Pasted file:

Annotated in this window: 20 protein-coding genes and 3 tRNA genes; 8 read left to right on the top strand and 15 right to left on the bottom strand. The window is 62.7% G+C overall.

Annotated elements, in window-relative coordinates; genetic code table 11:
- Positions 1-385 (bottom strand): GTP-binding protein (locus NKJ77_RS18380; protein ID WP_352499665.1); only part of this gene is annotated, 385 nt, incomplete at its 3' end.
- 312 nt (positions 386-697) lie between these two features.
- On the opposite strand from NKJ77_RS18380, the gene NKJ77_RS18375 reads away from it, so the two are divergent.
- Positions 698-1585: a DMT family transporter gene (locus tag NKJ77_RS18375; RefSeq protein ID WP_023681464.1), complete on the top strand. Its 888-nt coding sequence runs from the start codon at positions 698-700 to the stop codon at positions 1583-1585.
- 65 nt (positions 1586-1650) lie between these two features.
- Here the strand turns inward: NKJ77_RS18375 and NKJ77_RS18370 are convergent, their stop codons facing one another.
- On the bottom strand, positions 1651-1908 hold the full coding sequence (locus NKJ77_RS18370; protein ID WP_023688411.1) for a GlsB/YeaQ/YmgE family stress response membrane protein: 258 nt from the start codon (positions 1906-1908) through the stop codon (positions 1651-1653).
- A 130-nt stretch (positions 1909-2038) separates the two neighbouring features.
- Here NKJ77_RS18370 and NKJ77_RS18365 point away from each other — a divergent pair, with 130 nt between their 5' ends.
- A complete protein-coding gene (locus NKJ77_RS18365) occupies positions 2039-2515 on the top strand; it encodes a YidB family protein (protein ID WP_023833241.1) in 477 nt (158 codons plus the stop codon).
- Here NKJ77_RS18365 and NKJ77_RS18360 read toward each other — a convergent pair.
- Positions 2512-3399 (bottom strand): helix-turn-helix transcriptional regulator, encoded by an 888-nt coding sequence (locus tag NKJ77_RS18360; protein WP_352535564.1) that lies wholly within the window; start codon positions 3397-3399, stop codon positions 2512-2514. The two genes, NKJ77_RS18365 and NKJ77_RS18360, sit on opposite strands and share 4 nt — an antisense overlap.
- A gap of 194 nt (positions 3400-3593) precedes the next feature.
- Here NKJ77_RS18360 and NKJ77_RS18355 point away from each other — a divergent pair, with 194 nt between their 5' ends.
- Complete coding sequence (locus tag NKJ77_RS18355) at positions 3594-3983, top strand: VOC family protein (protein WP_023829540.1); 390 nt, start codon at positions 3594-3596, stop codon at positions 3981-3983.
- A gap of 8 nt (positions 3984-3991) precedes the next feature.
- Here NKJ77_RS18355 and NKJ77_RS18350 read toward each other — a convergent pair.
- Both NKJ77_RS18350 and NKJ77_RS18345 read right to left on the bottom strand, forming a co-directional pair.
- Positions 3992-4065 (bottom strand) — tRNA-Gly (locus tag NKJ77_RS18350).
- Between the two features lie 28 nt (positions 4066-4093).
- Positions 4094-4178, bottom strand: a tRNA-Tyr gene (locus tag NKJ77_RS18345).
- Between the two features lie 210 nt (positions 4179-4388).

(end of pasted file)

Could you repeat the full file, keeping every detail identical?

Annotated in this window: 20 protein-coding genes and 3 tRNA genes; 8 read left to right on the top strand and 15 right to left on the bottom strand. The window is 62.7% G+C overall.

Annotated elements, in window-relative coordinates; genetic code table 11:
- Positions 1-385 (bottom strand): GTP-binding protein (locus NKJ77_RS18380; protein ID WP_352499665.1); only part of this gene is annotated, 385 nt, incomplete at its 3' end.
- 312 nt (positions 386-697) lie between these two features.
- On the opposite strand from NKJ77_RS18380, the gene NKJ77_RS18375 reads away from it, so the two are divergent.
- Positions 698-1585: a DMT family transporter gene (locus tag NKJ77_RS18375; RefSeq protein ID WP_023681464.1), complete on the top strand. Its 888-nt coding sequence runs from the start codon at positions 698-700 to the stop codon at positions 1583-1585.
- 65 nt (positions 1586-1650) lie between these two features.
- Here the strand turns inward: NKJ77_RS18375 and NKJ77_RS18370 are convergent, their stop codons facing one another.
- On the bottom strand, positions 1651-1908 hold the full coding sequence (locus NKJ77_RS18370; protein ID WP_023688411.1) for a GlsB/YeaQ/YmgE family stress response membrane protein: 258 nt from the start codon (positions 1906-1908) through the stop codon (positions 1651-1653).
- A 130-nt stretch (positions 1909-2038) separates the two neighbouring features.
- Here NKJ77_RS18370 and NKJ77_RS18365 point away from each other — a divergent pair, with 130 nt between their 5' ends.
- A complete protein-coding gene (locus NKJ77_RS18365) occupies positions 2039-2515 on the top strand; it encodes a YidB family protein (protein ID WP_023833241.1) in 477 nt (158 codons plus the stop codon).
- Here NKJ77_RS18365 and NKJ77_RS18360 read toward each other — a convergent pair.
- Positions 2512-3399 (bottom strand): helix-turn-helix transcriptional regulator, encoded by an 888-nt coding sequence (locus tag NKJ77_RS18360; protein WP_352535564.1) that lies wholly within the window; start codon positions 3397-3399, stop codon positions 2512-2514. The two genes, NKJ77_RS18365 and NKJ77_RS18360, sit on opposite strands and share 4 nt — an antisense overlap.
- A gap of 194 nt (positions 3400-3593) precedes the next feature.
- Here NKJ77_RS18360 and NKJ77_RS18355 point away from each other — a divergent pair, with 194 nt between their 5' ends.
- Complete coding sequence (locus tag NKJ77_RS18355) at positions 3594-3983, top strand: VOC family protein (protein WP_023829540.1); 390 nt, start codon at positions 3594-3596, stop codon at positions 3981-3983.
- A gap of 8 nt (positions 3984-3991) precedes the next feature.
- Here NKJ77_RS18355 and NKJ77_RS18350 read toward each other — a convergent pair.
- Both NKJ77_RS18350 and NKJ77_RS18345 read right to left on the bottom strand, forming a co-directional pair.
- Positions 3992-4065 (bottom strand) — tRNA-Gly (locus tag NKJ77_RS18350).
- Between the two features lie 28 nt (positions 4066-4093).
- Positions 4094-4178, bottom strand: a tRNA-Tyr gene (locus tag NKJ77_RS18345).
- Between the two features lie 210 nt (positions 4179-4388).